Canada 2013

Day 17

July 1

  This will be a shorter day of only 600 miles or so. But I polish off my seafood breakfast from the night before and get it in gear to head for my beloved Holler.  
  As I move along, I see a true 'truck stop' sign. These type of signs made out of a truck and a trailer always amaze and amuse me. I just wonder how they get those things up there and get them to stay.  
  When I see what's going on in the other lane, I sure am glad that I'm headed in the opposite direction.  
  I leave the traffic behind and finally get back out into the country.  
  This will be day of many major river crossings - the Missouri, the Mississippi, the Ohio, the Tennessee and the Cumberland.  
  The further south I head, the less promising the sky looks.  
  When I see a large flag flying, it really rejoices my heart. I love my country and flag and proudly served as a Marine. But I sure don't like a lot of the foolishness that has been going on over the last few years.  
  The time comes to pass over another river before too much longer.  
  As I make my way, I see this old home place. It reminds me a lot of my grandfather's farm back in the hills where I grew up.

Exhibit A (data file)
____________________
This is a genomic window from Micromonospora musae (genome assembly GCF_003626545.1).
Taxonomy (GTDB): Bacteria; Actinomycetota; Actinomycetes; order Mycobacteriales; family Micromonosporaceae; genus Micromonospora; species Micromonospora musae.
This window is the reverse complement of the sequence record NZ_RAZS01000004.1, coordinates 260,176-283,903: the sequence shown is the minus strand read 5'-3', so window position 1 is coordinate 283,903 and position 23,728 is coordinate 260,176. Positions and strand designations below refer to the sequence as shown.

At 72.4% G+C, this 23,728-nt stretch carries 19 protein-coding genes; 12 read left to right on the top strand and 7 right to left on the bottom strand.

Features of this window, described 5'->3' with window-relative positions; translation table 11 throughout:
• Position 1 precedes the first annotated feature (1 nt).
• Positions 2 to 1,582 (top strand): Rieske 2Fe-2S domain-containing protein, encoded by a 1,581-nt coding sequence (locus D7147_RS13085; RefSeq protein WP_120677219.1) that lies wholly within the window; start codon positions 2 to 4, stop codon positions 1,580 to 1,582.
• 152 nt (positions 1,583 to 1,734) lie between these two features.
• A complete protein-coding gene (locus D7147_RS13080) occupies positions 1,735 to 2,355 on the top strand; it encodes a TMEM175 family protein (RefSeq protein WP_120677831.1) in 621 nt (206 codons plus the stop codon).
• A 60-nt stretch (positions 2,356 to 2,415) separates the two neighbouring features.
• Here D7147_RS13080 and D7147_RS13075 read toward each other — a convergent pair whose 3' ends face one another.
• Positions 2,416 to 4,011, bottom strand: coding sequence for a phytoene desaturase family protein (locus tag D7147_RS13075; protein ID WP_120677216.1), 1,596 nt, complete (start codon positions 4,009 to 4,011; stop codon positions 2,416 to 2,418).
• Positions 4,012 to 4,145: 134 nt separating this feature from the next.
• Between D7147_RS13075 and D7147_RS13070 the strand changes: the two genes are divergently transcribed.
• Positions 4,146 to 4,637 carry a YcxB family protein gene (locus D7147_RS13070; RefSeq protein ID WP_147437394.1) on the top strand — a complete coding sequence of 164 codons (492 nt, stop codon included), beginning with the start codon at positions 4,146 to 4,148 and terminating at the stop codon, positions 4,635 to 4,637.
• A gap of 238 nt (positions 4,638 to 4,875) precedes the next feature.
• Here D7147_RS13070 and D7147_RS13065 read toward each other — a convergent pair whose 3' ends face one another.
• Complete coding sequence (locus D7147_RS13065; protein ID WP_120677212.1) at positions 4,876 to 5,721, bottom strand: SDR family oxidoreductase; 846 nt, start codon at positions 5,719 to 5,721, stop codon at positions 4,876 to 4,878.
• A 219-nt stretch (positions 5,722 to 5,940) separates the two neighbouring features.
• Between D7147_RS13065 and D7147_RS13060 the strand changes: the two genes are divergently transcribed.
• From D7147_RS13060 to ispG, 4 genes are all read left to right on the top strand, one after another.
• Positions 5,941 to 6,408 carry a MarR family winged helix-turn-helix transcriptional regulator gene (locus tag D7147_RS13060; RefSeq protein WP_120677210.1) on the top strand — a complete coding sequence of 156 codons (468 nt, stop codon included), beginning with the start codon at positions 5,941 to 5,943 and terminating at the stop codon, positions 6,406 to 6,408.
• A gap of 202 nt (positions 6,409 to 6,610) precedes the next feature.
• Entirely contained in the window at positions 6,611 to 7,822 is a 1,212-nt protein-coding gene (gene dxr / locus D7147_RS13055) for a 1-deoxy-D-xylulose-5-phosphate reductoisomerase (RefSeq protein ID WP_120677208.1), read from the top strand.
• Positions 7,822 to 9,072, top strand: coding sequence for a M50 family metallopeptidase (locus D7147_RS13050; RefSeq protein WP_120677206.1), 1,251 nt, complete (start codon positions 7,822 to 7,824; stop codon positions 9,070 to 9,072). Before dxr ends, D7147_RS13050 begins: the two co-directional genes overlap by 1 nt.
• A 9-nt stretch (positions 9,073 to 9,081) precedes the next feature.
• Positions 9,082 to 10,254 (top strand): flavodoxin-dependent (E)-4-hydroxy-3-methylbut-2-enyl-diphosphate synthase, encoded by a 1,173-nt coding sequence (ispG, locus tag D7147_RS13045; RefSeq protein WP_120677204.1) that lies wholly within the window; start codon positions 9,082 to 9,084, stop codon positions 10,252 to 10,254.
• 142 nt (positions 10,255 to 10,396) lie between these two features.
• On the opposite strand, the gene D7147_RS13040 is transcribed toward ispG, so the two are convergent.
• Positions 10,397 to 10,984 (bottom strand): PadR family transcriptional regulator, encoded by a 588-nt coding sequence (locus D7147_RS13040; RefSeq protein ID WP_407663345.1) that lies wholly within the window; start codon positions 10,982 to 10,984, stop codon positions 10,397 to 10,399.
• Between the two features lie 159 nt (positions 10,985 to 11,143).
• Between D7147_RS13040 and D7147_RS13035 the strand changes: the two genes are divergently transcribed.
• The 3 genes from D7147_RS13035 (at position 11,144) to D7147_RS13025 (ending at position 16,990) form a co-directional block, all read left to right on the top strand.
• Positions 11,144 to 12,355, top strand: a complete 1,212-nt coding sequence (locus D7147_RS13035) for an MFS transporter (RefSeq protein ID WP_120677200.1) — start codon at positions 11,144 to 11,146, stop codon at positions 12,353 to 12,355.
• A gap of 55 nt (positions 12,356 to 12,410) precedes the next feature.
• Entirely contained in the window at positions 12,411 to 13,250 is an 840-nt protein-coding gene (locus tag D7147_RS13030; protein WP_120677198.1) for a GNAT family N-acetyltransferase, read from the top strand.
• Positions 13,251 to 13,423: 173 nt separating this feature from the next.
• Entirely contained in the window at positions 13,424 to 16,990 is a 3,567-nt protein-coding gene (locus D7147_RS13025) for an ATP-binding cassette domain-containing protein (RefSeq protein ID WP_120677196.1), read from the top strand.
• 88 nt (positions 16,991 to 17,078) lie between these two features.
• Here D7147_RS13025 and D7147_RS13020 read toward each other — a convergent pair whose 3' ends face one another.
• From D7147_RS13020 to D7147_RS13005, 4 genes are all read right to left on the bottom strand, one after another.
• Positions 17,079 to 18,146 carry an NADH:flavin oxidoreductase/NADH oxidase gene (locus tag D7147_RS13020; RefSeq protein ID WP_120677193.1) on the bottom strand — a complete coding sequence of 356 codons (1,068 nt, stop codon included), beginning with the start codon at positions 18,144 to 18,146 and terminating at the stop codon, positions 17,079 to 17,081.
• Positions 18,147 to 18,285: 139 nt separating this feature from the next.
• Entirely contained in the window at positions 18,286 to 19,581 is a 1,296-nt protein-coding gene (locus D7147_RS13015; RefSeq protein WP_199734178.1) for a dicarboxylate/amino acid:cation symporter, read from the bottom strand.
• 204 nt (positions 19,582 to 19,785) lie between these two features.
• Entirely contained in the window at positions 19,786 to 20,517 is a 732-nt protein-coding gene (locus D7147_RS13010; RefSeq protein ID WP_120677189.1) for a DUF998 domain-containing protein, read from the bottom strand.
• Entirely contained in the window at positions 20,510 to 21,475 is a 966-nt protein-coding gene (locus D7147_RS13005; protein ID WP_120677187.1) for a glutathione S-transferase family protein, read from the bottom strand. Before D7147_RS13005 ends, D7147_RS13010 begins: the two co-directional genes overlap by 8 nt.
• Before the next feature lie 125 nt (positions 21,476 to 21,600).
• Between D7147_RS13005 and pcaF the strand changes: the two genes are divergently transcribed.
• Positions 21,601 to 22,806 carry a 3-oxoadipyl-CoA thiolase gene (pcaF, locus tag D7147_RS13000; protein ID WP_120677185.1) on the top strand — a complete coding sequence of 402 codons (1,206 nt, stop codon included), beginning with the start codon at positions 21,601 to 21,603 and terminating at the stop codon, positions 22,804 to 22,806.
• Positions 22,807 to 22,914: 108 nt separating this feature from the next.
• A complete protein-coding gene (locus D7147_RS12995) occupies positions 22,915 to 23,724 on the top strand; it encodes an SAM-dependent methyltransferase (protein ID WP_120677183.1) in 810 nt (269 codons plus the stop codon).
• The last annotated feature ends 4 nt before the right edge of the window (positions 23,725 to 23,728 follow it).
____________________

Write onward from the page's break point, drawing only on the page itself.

Soon it's time for a stop so Frost and I can take a short rest.  
  This sign reminds me that there are lot towns with the same name scattered across the United States. But this is not the Nashville I'm headed for today.  
  As I ride, I try to keep an eye on the skies up ahead and the windshield wipers on the cars coming from the other direction. I can see bottom is about to fall out, so I take refuge under the next bridge to get my rain gear on.  
  And sure enough it does!  
  But as it happens many times when you are covering long distances, you'll run out of it almost as quick as you run into it.  
  I'm always happy when I see this sign as this is the last slab I have to negotiate to get back to the Holler.  
  I give my friend Superman a wave as I pass his hometown of Metropolis.  
  But one more time, I hit a construction zone that slows me down.  
  Now that I am within 'striking distance', I make my last fuel stop.  
  It looks like I may be able to make it all the way home without anymore rain. So when I cross the Tennessee line still dry, I am a happy camper. From here it's only about 60 miles to the Holler.  
  I've covered over 8,000 miles in 17 days on two wheels and have seen and experienced things that most folks will never get a chance to see. As I pull into the Holler, I realize just how blessed I am and thank my Lord above for keeping me safe and allowing me the privilege to take journeys such as this.